Prince William Conservation Alliance
Home About Us Calendar Resources Donate
Fox Sparrow
Photos © Dave Govani, Near Brentsville, Virginia; March 2012
Text by Ellen Katinas

Fox Sparrow
Passerella iliaca
Order: Passeriformes; Family: Emberizidae

Fox Sparrows kick! They also talk “smack” when an enemy threatens. But before you picture a burly sparrow kickfighter, know that we are really talking about a reserved, retiring bird.

Outside of the breeding season, they often spend time alone, and they prefer to build their nests in remote areas away from people.

Four varieties of Fox Sparrow exist: Red, Sooty, Slate Colored, and Long Billed. As you might expect, their feather colors range from rusty red to gray to brown.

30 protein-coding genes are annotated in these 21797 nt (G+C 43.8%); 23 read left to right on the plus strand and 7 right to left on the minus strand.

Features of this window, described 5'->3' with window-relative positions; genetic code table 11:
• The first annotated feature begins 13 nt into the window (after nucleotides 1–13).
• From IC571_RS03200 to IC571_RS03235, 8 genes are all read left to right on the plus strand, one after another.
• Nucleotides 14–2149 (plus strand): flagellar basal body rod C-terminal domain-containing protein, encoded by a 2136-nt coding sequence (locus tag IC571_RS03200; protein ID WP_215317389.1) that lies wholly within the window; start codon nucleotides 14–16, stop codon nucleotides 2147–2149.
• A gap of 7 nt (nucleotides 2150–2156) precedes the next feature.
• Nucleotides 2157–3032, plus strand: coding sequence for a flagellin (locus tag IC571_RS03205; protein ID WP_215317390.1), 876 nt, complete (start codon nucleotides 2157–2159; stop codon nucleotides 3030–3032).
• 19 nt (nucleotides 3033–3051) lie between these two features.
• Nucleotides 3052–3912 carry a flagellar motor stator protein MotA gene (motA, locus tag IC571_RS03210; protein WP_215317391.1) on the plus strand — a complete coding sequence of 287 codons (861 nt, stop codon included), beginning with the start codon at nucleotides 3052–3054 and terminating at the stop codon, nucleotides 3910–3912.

A trait common to all is the characteristic kick, actually a double scratch, that they perform as they forage for insects, seeds, or buds.

They also share a “smack” call. Fox Sparrows give this when disputing territory or warning an intruder away from their nest. It sounds like “smack, smack” or “sip, sip.”

The sparrow ranges all over North America, but people have spotted individuals in Germany, Ireland, Iceland, Italy, and Greenland. Ornithologists guess that they became accidental stowaways by touching down to rest on a boat far from shore.

Fossils from Fox Sparrows alive 11,000 years ago have been found in Virginia and California. Logging, and changes to forest fire regimes, have worked to their advantage, as these create the dense shrubby regrowth in which the birds like to live.

Encourage Fox Sparrows to visit by growing shrubs and berry bushes or keeping a brush pile in your backyard. The birds may take fallen seeds from under a bird feeder, especially if they know that protective cover is close by.